The state's Mormon news site, KSL, complained in 2012 that they hadn't been able to get the NSA to respond to their "nagging questions" about whether the center makes the area a target for terrorism. Most of the paper's stories about the center end with more questions than answers. "But is that what will really go on at Bluffdale's huge new complex, once the computers and data servers start humming?" the paper asked in October 2012. "Frankly, we don't know, because it's all a big secret."
The Utah Data Center is located in Bluffdale, 25 miles south of Salt Lake City. Driving along the main highway, you can see the complex from miles away. But few people actually drive by the center itself. "It isn't like it is built in downtown," explains Mark Reid, Bluffdale's city manager. "It's in an area we aren't allowed, and never go to and never have."
There is empty land all around the buildings. "I always build everything expandable," Harvey Davis, NSA director of installations and logistics, told the local Salt Lake Tribune newspaper a few weeks ago. Across from the facility is the National Guard Army base. Nearby is a Veterans Memorial Park. There is one house, rumored to be home to a polygamist family. It's about a mile in each direction to any commercial business. The scene is one of sage brush, huge desert skies, and lots of electric wires.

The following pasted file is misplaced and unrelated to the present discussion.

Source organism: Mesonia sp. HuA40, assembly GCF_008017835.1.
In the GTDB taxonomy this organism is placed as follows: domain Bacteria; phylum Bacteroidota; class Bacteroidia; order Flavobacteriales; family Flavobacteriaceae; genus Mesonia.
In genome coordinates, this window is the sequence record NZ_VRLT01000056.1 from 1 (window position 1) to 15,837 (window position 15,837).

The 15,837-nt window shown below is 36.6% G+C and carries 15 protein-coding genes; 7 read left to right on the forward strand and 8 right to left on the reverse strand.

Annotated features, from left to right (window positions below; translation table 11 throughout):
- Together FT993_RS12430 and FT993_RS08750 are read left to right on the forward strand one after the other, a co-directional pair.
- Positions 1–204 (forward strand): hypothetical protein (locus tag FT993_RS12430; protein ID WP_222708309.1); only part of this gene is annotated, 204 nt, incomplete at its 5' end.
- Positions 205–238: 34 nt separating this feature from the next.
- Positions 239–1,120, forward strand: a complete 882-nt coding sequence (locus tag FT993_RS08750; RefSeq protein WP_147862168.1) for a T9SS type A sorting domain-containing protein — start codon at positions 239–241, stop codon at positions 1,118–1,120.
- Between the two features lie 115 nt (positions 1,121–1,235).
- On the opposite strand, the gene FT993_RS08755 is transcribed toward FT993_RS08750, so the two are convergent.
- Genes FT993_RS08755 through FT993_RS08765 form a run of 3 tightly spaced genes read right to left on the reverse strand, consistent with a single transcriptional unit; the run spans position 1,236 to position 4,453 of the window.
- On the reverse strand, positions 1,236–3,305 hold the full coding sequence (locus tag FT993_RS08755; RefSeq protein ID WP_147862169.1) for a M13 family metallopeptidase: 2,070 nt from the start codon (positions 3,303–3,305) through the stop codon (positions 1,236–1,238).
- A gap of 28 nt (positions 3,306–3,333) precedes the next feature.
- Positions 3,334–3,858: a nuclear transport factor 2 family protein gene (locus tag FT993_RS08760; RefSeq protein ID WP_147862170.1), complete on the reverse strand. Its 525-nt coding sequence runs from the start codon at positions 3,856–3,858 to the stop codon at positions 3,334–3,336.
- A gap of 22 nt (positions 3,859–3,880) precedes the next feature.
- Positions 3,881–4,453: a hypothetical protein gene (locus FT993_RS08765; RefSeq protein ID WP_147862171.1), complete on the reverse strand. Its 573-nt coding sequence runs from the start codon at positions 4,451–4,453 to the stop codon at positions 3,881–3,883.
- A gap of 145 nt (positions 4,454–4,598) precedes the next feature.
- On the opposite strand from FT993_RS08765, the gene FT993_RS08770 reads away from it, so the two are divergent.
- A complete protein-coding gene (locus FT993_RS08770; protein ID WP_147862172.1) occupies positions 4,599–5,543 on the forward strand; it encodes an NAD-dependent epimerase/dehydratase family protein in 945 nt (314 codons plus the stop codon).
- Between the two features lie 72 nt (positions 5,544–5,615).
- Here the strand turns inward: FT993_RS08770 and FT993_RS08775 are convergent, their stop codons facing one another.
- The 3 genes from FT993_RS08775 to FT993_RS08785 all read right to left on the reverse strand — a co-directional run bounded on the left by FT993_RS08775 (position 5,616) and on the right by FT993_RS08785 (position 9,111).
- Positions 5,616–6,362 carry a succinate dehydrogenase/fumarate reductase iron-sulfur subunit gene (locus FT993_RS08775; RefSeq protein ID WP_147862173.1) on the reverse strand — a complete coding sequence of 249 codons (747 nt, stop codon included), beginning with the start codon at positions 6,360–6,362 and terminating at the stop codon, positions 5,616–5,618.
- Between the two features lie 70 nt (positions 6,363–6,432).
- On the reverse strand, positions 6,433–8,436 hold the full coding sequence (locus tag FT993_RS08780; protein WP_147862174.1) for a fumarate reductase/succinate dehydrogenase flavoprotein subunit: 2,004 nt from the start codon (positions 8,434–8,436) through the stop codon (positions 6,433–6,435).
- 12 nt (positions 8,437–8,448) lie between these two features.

The surrounding area is known for its LDS churches, as well as one of the nation's largest dinosaur museums. But like so many places in America, it is best described not as a traditional town, but as a centerless collection of strip malls, big box stores, and fast-food restaurants. When I asked around about where the contractors might go to hang out, someone suggested the McDonald's inside the nearby Walmart. On Sunday night, the most bustling scene I could find was the new Popeye's, where people were waiting half an hour for fast-food chicken. The neighborhoods were stocked with pre-fab houses; this being Mormon country, there were few bars. People were extremely friendly, and happy to talk, but it was a hard town to crack. I spent a lot of time circling in my car, trying to find the "there" there.
Technically the Data Center is located in Bluffdale, but the "Welcome to Bluffdale" sign appears on the road after you pass the facility. The "Welcome to Lehi" sign is down the road in the other direction. Salt Lakers consider Bluffdale, population 7,800, to be the boonies. There are few reasons for people to go to Bluffdale; the NSA pointedly does not consider its data center to be a new one.
The center spans two counties, and the NSA doesn't pay the city taxes. It has its own police department, and contracts outside the town for fire. Standing nearby, you aren't really clear about where you are, except next to a place where you're not supposed to be.
"They had a ribbon cutting. We weren't invited to that. It's like not being invited to a wedding. You can't ask why you weren't," Reid told me. "But it wasn't surprising. We asked if we could take [the county] mayors around on a tour and they said no." At no point did the NSA offer Bluffdale residents a chance for public comment on the project.
"I don't know much more than anyone else," says Reid, pointing out, somewhat unbelievably, that he doesn't even know anyone who works there. "All we do is deliver the water."